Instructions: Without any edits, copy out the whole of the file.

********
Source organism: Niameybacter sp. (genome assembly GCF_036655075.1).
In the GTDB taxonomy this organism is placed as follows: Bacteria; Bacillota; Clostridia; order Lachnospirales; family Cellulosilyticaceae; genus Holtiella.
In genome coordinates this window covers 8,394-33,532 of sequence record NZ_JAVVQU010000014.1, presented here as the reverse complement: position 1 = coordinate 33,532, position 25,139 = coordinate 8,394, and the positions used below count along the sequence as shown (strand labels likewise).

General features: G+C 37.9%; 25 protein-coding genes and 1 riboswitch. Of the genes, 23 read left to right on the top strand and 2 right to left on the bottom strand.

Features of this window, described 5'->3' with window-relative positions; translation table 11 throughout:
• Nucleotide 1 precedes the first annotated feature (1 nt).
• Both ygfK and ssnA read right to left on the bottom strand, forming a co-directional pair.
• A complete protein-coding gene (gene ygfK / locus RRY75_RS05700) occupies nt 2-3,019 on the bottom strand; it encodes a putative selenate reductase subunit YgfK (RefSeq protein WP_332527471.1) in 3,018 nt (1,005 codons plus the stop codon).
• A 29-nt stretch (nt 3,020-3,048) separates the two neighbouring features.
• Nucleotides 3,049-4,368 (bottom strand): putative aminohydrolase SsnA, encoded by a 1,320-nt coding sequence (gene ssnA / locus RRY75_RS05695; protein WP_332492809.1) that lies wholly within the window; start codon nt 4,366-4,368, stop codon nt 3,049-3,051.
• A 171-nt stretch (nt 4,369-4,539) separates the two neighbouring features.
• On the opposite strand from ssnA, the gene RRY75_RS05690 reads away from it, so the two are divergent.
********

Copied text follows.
Source organism: Niameybacter sp. (genome assembly GCF_036655075.1).
In the GTDB taxonomy this organism is placed as follows: Bacteria; Bacillota; Clostridia; order Lachnospirales; family Cellulosilyticaceae; genus Holtiella.
In genome coordinates this window covers 8,394-33,532 of sequence record NZ_JAVVQU010000014.1, presented here as the reverse complement: position 1 = coordinate 33,532, position 25,139 = coordinate 8,394, and the positions used below count along the sequence as shown (strand labels likewise).

General features: G+C 37.9%; 25 protein-coding genes and 1 riboswitch. Of the genes, 23 read left to right on the top strand and 2 right to left on the bottom strand.

Features of this window, described 5'->3' with window-relative positions; translation table 11 throughout:
• Nucleotide 1 precedes the first annotated feature (1 nt).
• Both ygfK and ssnA read right to left on the bottom strand, forming a co-directional pair.
• A complete protein-coding gene (gene ygfK / locus RRY75_RS05700) occupies nt 2-3,019 on the bottom strand; it encodes a putative selenate reductase subunit YgfK (RefSeq protein WP_332527471.1) in 3,018 nt (1,005 codons plus the stop codon).
• A 29-nt stretch (nt 3,020-3,048) separates the two neighbouring features.
• Nucleotides 3,049-4,368 (bottom strand): putative aminohydrolase SsnA, encoded by a 1,320-nt coding sequence (gene ssnA / locus RRY75_RS05695; protein WP_332492809.1) that lies wholly within the window; start codon nt 4,366-4,368, stop codon nt 3,049-3,051.
• A 171-nt stretch (nt 4,369-4,539) separates the two neighbouring features.
• On the opposite strand from ssnA, the gene RRY75_RS05690 reads away from it, so the two are divergent.